Capital Gains Distribution – The payment of proceeds prompted by a fund manager’s liquidation of underlying stocks and securities in a mutual fund. Capital gains distribution occurs when a mutual fund manager liquidates underlying positions that have made gains since they were added to the fund. Capital gains distributions will be taxed as capital gains to the person receiving the distribution. (Source – Investopedia.com)
When a mutual fund sells any position at a profit it creates a capital gain, these can be either short-term or long-term. By law mutual fund companies are required to distribute these gains to all of their shareholders. If the position was held for less than a year it will be considered short-term. These are distributed to shareholder as income dividends and taxed at their ordinary income rates. Long-term capital gain distributions (over one year) are taxed as follows: 0% for taxpayers in the 10% and 15% tax brackets, 20% for individuals in the 39.6% bracket and 15% for all others. The key thing to remember when looking at mutual funds is that the investor has absolutely no say as to when positions are purchased or sold within the fund and the taxable consequences that are incurred. Continue reading →
How is my portfolio doing this year? Am I on track for retirement? Why is the market up big but I’m not? What would my portfolio look like if the market tanked again like it did in 2008? I’m in cash right now because I feel stocks have moved too high but I don’t trust bonds because we all know where they’re headed.
These are some common and very typical questions many investors are asking themselves this year. If any one of these questions applies to you or feels familiar, don’t think you’re alone! One common thread among all these questions or concerns is benchmarking. What exactly is a benchmark and which one is appropriate for you?
Far too often investors compare themselves to other investors, strategies or benchmarks that are completely unrealistic. Investors need to take the time to truly understand who they are and what their goals are before they compare themselves to anyone or anything! Let’s put this in perspective…. Let’s say you decided you wanted to start swimming to get in shape. Would you expect to get in the pool and swim times comparable to Michael Phelps (winner of 22 Olympic medals) within a couple of weeks? Of course not… that would be ludicrous and clearly not the right athlete to try and compare yourself to! As crazy as this sounds many investors have similar expectations with their investment portfolio. Continue reading →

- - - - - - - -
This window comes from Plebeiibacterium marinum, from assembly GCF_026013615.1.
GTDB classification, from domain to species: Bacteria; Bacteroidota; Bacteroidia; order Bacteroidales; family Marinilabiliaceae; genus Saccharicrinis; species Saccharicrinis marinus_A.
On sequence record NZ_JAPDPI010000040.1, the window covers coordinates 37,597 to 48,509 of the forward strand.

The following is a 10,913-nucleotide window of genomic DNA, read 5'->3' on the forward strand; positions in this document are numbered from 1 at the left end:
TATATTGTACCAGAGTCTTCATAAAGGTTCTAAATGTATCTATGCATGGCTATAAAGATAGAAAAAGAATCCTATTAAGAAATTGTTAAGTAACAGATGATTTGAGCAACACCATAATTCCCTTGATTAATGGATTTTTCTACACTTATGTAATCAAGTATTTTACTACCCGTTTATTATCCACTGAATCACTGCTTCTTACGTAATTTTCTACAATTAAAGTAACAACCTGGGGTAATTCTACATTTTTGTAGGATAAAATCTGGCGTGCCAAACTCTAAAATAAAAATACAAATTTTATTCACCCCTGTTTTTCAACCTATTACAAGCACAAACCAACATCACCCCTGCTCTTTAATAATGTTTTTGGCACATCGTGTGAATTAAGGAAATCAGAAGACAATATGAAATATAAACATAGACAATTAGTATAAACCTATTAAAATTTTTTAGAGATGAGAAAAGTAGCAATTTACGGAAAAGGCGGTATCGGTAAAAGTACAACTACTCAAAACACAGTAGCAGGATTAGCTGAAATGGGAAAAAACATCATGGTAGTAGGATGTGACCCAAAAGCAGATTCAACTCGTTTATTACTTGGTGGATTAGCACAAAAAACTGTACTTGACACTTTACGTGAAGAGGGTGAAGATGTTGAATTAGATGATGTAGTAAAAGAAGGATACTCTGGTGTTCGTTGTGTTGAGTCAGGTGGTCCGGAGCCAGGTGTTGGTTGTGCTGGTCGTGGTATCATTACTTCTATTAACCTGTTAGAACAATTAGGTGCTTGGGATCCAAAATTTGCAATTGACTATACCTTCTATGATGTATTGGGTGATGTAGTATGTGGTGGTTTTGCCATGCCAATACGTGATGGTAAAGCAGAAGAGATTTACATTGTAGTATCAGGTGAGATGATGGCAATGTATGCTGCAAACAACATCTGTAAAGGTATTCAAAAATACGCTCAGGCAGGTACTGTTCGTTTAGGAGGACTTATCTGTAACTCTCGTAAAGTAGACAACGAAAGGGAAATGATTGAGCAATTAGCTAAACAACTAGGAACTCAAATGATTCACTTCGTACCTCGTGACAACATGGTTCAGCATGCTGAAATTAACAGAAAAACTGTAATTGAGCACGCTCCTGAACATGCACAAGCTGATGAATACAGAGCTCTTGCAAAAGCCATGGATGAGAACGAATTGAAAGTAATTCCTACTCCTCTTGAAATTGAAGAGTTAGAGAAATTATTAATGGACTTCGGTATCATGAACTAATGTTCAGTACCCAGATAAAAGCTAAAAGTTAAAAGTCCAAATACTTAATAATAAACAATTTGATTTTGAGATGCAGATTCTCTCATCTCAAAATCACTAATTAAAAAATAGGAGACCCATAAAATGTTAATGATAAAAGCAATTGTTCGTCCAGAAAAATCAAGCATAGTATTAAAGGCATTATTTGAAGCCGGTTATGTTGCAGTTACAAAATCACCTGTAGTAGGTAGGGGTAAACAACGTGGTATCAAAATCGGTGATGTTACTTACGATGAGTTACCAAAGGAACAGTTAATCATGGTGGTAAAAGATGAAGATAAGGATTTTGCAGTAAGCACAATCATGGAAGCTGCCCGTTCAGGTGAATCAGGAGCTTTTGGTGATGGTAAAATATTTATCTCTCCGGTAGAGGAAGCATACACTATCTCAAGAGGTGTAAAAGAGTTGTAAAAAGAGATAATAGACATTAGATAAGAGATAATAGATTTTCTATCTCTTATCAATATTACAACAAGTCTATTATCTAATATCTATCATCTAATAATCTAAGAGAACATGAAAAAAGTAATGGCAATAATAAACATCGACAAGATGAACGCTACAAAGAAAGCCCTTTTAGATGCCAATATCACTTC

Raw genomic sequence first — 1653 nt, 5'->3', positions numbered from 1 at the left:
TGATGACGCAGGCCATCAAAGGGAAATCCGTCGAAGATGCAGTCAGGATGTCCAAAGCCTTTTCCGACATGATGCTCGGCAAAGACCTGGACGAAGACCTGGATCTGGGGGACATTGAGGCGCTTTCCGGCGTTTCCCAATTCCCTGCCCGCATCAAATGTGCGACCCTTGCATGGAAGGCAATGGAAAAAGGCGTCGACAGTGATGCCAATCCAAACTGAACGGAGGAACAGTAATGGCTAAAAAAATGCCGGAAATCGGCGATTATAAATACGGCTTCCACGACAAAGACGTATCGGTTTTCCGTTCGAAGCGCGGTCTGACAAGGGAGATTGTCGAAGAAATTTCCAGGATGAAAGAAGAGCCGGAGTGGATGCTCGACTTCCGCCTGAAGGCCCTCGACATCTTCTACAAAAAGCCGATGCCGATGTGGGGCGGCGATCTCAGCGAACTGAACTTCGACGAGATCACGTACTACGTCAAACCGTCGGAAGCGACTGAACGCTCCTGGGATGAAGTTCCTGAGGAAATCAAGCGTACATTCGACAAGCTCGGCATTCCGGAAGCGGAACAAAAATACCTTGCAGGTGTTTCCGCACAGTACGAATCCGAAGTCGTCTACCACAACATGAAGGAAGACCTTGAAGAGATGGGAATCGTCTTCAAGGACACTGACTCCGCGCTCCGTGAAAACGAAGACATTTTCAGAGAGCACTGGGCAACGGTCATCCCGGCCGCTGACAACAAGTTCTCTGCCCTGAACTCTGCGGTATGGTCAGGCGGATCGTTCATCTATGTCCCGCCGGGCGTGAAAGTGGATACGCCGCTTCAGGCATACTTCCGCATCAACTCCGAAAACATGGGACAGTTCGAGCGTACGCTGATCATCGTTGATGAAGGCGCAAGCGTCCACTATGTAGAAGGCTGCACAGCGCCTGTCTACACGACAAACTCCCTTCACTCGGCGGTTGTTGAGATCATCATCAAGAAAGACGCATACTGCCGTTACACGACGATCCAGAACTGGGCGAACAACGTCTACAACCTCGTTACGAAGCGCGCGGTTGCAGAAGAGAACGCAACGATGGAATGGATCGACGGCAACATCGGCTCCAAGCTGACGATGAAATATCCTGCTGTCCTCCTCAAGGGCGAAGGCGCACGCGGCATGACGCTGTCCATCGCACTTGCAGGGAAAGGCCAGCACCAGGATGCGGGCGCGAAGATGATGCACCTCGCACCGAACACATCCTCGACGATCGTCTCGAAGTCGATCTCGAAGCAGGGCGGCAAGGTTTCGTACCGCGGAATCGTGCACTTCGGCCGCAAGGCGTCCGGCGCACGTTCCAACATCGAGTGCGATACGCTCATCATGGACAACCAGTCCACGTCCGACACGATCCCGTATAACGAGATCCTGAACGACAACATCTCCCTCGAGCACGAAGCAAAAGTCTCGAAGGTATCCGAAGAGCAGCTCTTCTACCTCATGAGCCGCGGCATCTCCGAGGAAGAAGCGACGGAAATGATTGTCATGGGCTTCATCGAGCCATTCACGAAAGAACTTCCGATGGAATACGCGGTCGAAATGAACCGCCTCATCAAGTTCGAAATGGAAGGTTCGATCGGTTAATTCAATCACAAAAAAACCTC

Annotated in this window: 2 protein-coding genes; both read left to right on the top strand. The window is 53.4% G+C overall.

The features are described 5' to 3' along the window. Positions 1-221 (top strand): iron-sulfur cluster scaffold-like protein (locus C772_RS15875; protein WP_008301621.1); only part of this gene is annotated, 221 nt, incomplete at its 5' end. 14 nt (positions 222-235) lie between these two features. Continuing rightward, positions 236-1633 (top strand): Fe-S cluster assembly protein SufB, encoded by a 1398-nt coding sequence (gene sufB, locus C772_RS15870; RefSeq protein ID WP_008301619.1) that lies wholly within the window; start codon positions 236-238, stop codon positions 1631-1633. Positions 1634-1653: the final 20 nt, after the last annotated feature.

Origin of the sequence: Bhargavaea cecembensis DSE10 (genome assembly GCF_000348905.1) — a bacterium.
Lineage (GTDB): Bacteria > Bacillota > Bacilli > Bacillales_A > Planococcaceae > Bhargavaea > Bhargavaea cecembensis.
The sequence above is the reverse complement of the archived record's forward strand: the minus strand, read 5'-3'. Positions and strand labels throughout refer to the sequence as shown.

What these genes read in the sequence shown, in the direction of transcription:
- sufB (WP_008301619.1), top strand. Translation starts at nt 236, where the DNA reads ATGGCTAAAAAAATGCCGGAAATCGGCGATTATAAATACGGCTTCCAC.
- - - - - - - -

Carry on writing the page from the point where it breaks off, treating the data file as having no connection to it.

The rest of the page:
If you ask any hard working American what their goal is the answer will usually have some something to do with retirement. While this common goal should be attainable through focus and discipline the market has certainly thrown its fair share of setbacks at investors. For most Americans their home is their largest asset and second is their retirement plan (401(k), 403(b), Simple IRA, SEP IRA, etc). You have a limited amount of control on the value of your home but how can you manage and monitor your retirement plan to help make your retirement goals a reality? In this article we will take a step back to the basics and look at factors that will have a profound impact on the performance of your retirement accounts and what you can do to control them.
Last fall legislation was passed requiring 401(k) providers to completely disclose their entire fee structure to participants. Investors will now be able to see what fees are associated with the various funds in the plan and what they are paying to participate in their employers retirement plan. According to CNN Money, a working couple will see nearly a third of their investment reduced by these fees over their careers– that amounts to nearly $155,000!! Schwab reported that nearly 30% of investors had absolutely no idea that they paid any fees for their retirement plan. Continue reading →